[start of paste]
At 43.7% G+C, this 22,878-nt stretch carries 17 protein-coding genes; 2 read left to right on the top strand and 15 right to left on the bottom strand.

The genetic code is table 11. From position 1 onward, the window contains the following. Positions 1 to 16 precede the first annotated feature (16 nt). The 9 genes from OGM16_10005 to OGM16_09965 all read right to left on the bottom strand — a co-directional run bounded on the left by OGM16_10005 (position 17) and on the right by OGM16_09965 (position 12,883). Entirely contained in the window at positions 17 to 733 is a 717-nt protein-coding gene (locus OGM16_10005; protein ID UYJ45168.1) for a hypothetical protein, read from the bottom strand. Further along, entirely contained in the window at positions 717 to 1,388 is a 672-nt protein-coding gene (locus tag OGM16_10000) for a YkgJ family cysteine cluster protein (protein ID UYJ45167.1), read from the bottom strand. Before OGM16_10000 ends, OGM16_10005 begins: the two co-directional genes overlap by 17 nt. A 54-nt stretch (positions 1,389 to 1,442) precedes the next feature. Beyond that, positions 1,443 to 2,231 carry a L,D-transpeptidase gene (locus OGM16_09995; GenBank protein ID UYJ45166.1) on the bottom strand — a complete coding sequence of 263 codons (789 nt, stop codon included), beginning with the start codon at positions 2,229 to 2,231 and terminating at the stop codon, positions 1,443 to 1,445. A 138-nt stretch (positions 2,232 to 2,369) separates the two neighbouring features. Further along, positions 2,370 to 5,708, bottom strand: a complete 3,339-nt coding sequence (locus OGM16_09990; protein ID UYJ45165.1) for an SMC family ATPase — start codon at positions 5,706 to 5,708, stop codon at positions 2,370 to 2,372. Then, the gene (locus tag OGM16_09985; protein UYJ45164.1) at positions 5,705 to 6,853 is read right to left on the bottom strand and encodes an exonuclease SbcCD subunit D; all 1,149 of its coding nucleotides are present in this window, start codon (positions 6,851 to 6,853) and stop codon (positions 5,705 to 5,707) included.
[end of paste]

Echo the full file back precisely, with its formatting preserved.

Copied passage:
At 43.7% G+C, this 22,878-nt stretch carries 17 protein-coding genes; 2 read left to right on the top strand and 15 right to left on the bottom strand.

The genetic code is table 11. From position 1 onward, the window contains the following. Positions 1 to 16 precede the first annotated feature (16 nt). The 9 genes from OGM16_10005 to OGM16_09965 all read right to left on the bottom strand — a co-directional run bounded on the left by OGM16_10005 (position 17) and on the right by OGM16_09965 (position 12,883). Entirely contained in the window at positions 17 to 733 is a 717-nt protein-coding gene (locus OGM16_10005; protein ID UYJ45168.1) for a hypothetical protein, read from the bottom strand. Further along, entirely contained in the window at positions 717 to 1,388 is a 672-nt protein-coding gene (locus tag OGM16_10000) for a YkgJ family cysteine cluster protein (protein ID UYJ45167.1), read from the bottom strand. Before OGM16_10000 ends, OGM16_10005 begins: the two co-directional genes overlap by 17 nt. A 54-nt stretch (positions 1,389 to 1,442) precedes the next feature. Beyond that, positions 1,443 to 2,231 carry a L,D-transpeptidase gene (locus OGM16_09995; GenBank protein ID UYJ45166.1) on the bottom strand — a complete coding sequence of 263 codons (789 nt, stop codon included), beginning with the start codon at positions 2,229 to 2,231 and terminating at the stop codon, positions 1,443 to 1,445. A 138-nt stretch (positions 2,232 to 2,369) separates the two neighbouring features. Further along, positions 2,370 to 5,708, bottom strand: a complete 3,339-nt coding sequence (locus OGM16_09990; protein ID UYJ45165.1) for an SMC family ATPase — start codon at positions 5,706 to 5,708, stop codon at positions 2,370 to 2,372. Then, the gene (locus tag OGM16_09985; protein UYJ45164.1) at positions 5,705 to 6,853 is read right to left on the bottom strand and encodes an exonuclease SbcCD subunit D; all 1,149 of its coding nucleotides are present in this window, start codon (positions 6,851 to 6,853) and stop codon (positions 5,705 to 5,707) included.